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Zoned AV Educates the Public About Mercy Corps

It was a rush job, but AV integrator CompView came up with a design for the new Mercy Corps Action Center that took an open space and divided it into discrete, non-intrusive AV exhibits.

Visual Aid

Mercy Corps’ Portland Action Center is a sister site to the group’s New York City Action Center. It consists of three mobile training towers, where visitors can watch case studies of region-specific initiatives; eight action stations for calling up information and suggestions about helping out; four video dispatch stations, showing webcam-generated videos of Mercy Corps field staff and beneficiaries; a briefing hut, designed for presentations and videoconferences; and an interactive global status wall at which visitors use touchscreen controls and a Google Earth interface to “spin” the globe and learn about real-time conditions where Mercy Corps is engaged.

“The concept behind the audio-video design was for it to be interactive, so all the video displays have touchscreens except one or two,” says Erin Shannon, CompView’s lead systems designer.

Pressed into action on short notice, the company didn’t throw out the baby with the bath­water: CompView was able to repurpose about half the original equipment list, including seven Elo TouchSystems wall-mounted open-frame, LCD touch monitors, and a 15-inch desktop LCD touch monitorall with acoustic pulse recognition (APR). Elo’s APR technology combines a sturdy glass overlay and small electronic controller board to sense touch through the sound created when people tap, press, or brush the glass a certain way.

Connected to the World

The briefing hut, which was built of reclaimed wood, contains one of two Hitachi CP-A100 ultrashort-throw projectors, and is used for presentations to visiting school groups and other visitors. There’s a lectern with its own touchscreen computer, webcam, and microphone system, plus a connection panel for launching the center’s portable LifeSize videoconferencing system.

The second Hitachi projector displays Mercy Corps’ custom-programmed Google Earth exhibit on the global status wall. From a custom-built podium designed by Pinnacle Exhibits, visitors can operate the wall and spin a globe by swiping their hand to the left or right on the touchscreen. They can then select a predesignated location to learn more about Mercy Corps’ efforts in that area.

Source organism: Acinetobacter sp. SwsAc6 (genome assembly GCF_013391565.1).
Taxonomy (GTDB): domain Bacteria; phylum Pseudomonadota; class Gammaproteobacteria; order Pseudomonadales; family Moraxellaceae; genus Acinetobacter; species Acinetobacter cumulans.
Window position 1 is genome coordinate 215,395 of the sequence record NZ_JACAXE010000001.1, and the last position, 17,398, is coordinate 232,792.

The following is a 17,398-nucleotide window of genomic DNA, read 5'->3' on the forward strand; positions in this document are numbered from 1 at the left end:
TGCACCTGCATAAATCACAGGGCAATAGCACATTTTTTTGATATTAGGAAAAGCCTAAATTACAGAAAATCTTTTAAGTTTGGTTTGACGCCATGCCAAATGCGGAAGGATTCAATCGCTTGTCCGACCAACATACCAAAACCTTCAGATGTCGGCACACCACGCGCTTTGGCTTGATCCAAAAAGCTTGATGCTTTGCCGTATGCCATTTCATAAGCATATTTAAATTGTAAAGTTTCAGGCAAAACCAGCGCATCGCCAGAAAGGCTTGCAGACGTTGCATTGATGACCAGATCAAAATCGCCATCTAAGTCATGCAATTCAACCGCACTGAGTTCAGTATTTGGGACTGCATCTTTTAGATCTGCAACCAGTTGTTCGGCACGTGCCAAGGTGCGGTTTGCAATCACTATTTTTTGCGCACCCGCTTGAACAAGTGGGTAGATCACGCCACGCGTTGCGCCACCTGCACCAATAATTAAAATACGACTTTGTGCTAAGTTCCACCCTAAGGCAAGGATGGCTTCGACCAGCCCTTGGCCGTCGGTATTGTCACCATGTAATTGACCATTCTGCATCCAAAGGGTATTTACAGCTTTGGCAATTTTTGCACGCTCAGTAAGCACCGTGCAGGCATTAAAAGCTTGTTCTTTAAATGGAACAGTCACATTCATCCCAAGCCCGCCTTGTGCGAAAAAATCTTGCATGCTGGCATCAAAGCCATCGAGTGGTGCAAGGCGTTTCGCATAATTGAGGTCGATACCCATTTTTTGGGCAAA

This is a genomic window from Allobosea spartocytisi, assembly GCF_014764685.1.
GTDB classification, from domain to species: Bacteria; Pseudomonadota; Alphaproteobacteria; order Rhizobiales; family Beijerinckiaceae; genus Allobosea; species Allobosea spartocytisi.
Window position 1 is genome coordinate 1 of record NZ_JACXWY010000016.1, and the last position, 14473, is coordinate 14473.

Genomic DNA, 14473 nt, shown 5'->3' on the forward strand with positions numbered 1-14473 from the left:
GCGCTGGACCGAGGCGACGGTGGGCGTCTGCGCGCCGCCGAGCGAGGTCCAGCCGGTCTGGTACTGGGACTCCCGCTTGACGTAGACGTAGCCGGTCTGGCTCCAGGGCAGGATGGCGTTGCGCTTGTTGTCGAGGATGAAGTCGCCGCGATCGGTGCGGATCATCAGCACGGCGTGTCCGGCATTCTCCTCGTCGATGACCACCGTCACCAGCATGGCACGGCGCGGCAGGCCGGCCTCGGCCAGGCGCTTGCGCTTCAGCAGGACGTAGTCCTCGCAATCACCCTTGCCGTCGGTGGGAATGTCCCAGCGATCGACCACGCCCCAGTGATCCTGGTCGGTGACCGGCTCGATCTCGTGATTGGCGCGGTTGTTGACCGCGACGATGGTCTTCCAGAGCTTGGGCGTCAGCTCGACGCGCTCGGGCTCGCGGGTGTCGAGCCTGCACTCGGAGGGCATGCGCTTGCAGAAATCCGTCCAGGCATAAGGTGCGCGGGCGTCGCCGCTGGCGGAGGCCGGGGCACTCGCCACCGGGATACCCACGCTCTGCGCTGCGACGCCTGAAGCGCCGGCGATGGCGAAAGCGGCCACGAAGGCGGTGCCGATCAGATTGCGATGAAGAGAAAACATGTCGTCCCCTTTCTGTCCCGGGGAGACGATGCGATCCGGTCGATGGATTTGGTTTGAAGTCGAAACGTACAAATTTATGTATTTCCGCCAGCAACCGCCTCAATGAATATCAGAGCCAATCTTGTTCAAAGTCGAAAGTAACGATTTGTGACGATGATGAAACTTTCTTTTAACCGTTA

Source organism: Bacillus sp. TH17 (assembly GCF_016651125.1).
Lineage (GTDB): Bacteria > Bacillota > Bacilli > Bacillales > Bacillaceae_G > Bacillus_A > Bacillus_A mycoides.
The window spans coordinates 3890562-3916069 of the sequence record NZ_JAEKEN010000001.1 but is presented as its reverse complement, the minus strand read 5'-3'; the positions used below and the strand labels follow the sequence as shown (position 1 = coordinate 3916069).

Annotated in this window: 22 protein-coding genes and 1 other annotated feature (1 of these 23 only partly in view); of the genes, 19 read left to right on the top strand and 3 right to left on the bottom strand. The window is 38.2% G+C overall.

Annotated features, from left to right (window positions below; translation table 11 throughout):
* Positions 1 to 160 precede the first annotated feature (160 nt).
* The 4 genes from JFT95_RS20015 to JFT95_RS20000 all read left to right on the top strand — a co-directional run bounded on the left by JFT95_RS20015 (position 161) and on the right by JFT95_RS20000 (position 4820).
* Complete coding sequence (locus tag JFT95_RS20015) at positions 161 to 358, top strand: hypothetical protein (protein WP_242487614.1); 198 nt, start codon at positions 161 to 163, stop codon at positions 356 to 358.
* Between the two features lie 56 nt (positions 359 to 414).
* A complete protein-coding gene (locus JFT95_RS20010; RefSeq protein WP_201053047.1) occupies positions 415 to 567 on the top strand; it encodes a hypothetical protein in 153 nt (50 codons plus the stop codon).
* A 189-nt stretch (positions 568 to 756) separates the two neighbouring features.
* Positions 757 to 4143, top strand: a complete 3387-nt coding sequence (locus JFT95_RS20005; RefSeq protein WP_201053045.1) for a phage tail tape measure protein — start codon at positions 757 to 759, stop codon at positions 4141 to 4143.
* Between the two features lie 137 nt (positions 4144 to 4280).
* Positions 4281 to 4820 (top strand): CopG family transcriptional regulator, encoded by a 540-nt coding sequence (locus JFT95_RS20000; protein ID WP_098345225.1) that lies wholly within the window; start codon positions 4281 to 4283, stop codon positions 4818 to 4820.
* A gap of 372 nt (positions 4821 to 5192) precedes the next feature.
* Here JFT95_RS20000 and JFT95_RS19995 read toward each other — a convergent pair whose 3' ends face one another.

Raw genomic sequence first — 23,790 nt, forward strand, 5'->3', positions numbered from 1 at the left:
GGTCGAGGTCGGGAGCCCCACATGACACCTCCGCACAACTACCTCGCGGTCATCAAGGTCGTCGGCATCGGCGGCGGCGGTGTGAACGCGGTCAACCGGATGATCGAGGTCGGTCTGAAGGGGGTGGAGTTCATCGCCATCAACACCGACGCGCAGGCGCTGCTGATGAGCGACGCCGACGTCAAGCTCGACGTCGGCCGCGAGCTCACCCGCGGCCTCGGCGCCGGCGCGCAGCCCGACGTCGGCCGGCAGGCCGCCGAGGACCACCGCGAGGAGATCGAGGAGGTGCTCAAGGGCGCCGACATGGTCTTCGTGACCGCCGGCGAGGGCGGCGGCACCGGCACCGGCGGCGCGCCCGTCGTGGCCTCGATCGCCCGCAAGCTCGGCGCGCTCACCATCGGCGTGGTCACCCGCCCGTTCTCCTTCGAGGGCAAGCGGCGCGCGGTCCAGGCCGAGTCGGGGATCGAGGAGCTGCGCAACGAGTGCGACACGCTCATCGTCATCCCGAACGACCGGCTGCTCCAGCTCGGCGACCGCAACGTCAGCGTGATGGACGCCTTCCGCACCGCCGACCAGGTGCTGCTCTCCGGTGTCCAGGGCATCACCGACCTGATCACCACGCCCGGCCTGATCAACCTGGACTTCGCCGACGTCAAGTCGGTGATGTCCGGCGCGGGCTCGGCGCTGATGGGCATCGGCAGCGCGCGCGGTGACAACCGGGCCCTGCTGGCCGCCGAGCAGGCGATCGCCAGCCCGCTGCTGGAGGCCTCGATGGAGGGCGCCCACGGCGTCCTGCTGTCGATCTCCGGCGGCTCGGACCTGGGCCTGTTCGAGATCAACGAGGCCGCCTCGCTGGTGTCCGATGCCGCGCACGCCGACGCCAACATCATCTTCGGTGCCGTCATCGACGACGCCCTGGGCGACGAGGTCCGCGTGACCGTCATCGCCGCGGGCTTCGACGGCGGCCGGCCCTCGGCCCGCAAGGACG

Neither Hitachi projector displays on an actual screen, but rather on a section of wall that Pinnacle Exhibits treated with projection-screen paint. Both projectors ride the facility’s AV network. If the global wall isn’t being used, or there’s overflow from the briefing hut during a videoconference, the LifeSize output can be routed to the second projector. In fact, video can be routed to any screen or monitor in the space in an one-to-all or one-to-one fashion. An Extron SMX 400 MultiMatrix switcher provides the brains, along with a collection of Extron MTP twisted-pair transmitters and receivers for moving VGA, audio, and RS-232 signals.

Although Mercy Corps relies on interactive video to educate visitors, the star of this Action Center’s AV design may be the audio system.

“We have five zones set up, using in-ceiling speakers, and then we have maybe 15 potential audio and video sources,” explains Jesse Mejia, the Action Center’s technical specialist, who operates the system. “So video and audio can be routed together or independently. Audio can be routed to any of those five zones or any of the exhibits that have audio dedicated to them.”



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